One Record's Journey at the Ohio State Reformatory

 

One Record's Journey at the Ohio State Reformatory

A particularly confusing component of our Decomposing Bodies research has concerned the inconsistent and seemingly illogical tangle of records that surround any particular inmate within the grim walls of the Ohio State Reformatory (I alluded to this in my January post). In an attempt to get a grip on the record-keeping system of this institution in the late 18th and early 19th century, I took a few hours today mining our own unofficial image archive and trying to connect the various recordkeeping nodes extant at the Ohio History Connection's archive. I made a little timeline (see image attached) following, in particular, prisoner #1087, a laborer arrested for burglary and larceny, for whom we have both a Bertillon card and a photo of his corresponding page in the Bertillon Examination Record ledger. It seems that, as he was received in 1901, it is likely that the OSR had a version of this prisoner's record in three different locations: the Bertillon Examination Record, the Ohio Reformatory Historical Conduct Record, and his Bertillon Card. Based on the information in the Examination Record, it is evident that inmate #1087 was a recidivist, so he was within the prison system until 1919 (although he was released from the OSR in 1904).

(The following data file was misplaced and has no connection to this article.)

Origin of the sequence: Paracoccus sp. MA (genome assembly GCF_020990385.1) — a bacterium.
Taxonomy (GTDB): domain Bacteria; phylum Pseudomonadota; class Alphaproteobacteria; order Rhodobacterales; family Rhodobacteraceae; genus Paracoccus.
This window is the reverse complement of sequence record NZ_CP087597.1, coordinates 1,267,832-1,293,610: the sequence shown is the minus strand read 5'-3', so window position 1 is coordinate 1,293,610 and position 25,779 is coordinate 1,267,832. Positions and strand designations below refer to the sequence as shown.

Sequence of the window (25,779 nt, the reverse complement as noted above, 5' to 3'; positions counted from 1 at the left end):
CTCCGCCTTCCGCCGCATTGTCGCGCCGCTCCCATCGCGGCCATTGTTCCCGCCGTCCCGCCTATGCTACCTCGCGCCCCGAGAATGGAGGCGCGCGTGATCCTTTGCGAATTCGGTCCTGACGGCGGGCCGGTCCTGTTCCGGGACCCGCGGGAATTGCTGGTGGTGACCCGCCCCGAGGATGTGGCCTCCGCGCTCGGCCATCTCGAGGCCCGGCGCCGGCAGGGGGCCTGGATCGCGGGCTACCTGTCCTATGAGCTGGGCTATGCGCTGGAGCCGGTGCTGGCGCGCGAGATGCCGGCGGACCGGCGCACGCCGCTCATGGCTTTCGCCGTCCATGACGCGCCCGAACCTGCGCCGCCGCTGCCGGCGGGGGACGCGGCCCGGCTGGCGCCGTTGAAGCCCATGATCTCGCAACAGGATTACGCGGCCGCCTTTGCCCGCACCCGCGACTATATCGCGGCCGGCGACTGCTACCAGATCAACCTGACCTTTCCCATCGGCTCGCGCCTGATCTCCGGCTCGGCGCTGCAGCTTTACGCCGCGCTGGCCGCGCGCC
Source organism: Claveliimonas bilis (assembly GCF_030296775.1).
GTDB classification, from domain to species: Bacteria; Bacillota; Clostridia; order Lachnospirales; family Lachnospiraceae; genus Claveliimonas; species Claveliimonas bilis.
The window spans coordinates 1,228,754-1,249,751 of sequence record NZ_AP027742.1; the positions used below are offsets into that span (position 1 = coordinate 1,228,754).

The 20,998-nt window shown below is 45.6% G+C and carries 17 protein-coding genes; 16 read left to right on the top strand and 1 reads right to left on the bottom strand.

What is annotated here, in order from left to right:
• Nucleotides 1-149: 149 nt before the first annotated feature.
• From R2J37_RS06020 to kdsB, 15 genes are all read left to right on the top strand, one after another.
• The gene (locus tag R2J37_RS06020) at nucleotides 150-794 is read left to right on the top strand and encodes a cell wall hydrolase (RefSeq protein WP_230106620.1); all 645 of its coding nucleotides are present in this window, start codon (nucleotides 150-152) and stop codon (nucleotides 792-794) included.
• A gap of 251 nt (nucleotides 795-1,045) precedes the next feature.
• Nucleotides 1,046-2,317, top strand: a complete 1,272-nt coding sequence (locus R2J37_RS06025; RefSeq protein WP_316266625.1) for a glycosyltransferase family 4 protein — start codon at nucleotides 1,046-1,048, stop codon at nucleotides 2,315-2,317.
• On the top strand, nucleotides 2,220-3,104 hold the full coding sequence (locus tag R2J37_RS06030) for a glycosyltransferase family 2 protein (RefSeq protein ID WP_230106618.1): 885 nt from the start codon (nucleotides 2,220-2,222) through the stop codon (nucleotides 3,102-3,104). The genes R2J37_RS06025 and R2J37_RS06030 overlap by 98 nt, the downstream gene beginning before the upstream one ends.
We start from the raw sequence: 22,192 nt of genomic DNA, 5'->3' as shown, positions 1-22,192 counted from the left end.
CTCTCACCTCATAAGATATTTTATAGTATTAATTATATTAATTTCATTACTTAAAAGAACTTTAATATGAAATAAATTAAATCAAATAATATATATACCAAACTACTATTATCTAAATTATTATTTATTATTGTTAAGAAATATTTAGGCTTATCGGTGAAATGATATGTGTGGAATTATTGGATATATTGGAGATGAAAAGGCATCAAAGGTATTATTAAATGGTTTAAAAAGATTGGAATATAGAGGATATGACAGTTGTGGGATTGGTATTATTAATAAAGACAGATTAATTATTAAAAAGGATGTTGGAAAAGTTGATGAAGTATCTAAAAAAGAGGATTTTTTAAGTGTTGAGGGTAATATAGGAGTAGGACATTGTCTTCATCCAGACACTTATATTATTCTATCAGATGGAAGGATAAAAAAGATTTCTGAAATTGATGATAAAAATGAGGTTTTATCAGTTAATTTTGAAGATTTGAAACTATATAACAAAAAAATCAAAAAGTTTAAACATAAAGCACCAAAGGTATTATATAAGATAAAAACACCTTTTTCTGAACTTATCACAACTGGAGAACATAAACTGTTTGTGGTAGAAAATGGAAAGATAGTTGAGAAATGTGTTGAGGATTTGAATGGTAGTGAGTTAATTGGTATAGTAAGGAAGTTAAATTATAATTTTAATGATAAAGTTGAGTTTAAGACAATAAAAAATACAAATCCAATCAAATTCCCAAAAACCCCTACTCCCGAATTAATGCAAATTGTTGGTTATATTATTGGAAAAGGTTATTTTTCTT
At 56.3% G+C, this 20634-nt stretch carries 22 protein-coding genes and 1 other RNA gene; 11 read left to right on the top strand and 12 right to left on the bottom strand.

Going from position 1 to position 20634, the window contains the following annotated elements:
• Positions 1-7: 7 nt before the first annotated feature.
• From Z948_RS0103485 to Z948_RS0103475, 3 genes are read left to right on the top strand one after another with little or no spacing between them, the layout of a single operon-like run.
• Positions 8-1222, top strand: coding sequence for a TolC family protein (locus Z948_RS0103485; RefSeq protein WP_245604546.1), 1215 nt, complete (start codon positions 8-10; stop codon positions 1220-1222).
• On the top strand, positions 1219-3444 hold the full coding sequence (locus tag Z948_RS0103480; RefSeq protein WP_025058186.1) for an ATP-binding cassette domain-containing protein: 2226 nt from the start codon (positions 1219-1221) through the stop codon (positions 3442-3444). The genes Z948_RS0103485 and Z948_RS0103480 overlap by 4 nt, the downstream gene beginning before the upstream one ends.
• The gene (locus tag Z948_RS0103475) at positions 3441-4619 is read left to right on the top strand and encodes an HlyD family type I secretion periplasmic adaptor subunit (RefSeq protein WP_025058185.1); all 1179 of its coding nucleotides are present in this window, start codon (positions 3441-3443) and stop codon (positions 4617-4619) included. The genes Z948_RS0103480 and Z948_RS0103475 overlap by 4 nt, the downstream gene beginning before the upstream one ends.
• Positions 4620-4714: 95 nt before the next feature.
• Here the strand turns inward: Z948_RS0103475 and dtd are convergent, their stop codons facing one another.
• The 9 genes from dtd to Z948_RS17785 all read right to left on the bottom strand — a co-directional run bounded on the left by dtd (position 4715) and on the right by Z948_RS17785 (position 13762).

So, to review, prisoner #1087 was evident in three different locations: two of which included Bertillon descriptions, and the third of which (the Conduct Record) included information about the inmate's ancestry, upbringing, and "condition on admittance," none of which adhered to the Bertillon system of anthropometric measurement. Had this inmate stayed at the OSR until 1910, he would likely have acquired at least a fourth record: in the "Register of Identification," which tracked the movement of inmates among institutions, but also later incorporated the categorization of prisoners by race. Finally, if this inmate had been admitted to the OSR after 1913, he would have had at least 5 extant records: in the Bertillon Examination Record ledger, the Ohio State Reformatory HIstorical Conduct Record ledger, the Bertillon card system, the Register of Identification, and the Bertillon Photo Book, a literal face book comprised just of mugshots without any additional metadata.

Why was each inmate recorded in so many disparate ledgers and drawers? When were these different recordings made, in relation to one another? How did recordkeeping occur at the Ohio Penitentiary, in contrast? These are all things that we're still trying to figure out, but I thought I'd get this initial timeline out while it's still hot off the press.
 

Categories: 
  • Visual Knowledge
  • Decomposing Bodies
  • Graduate Work
  • Faculty Work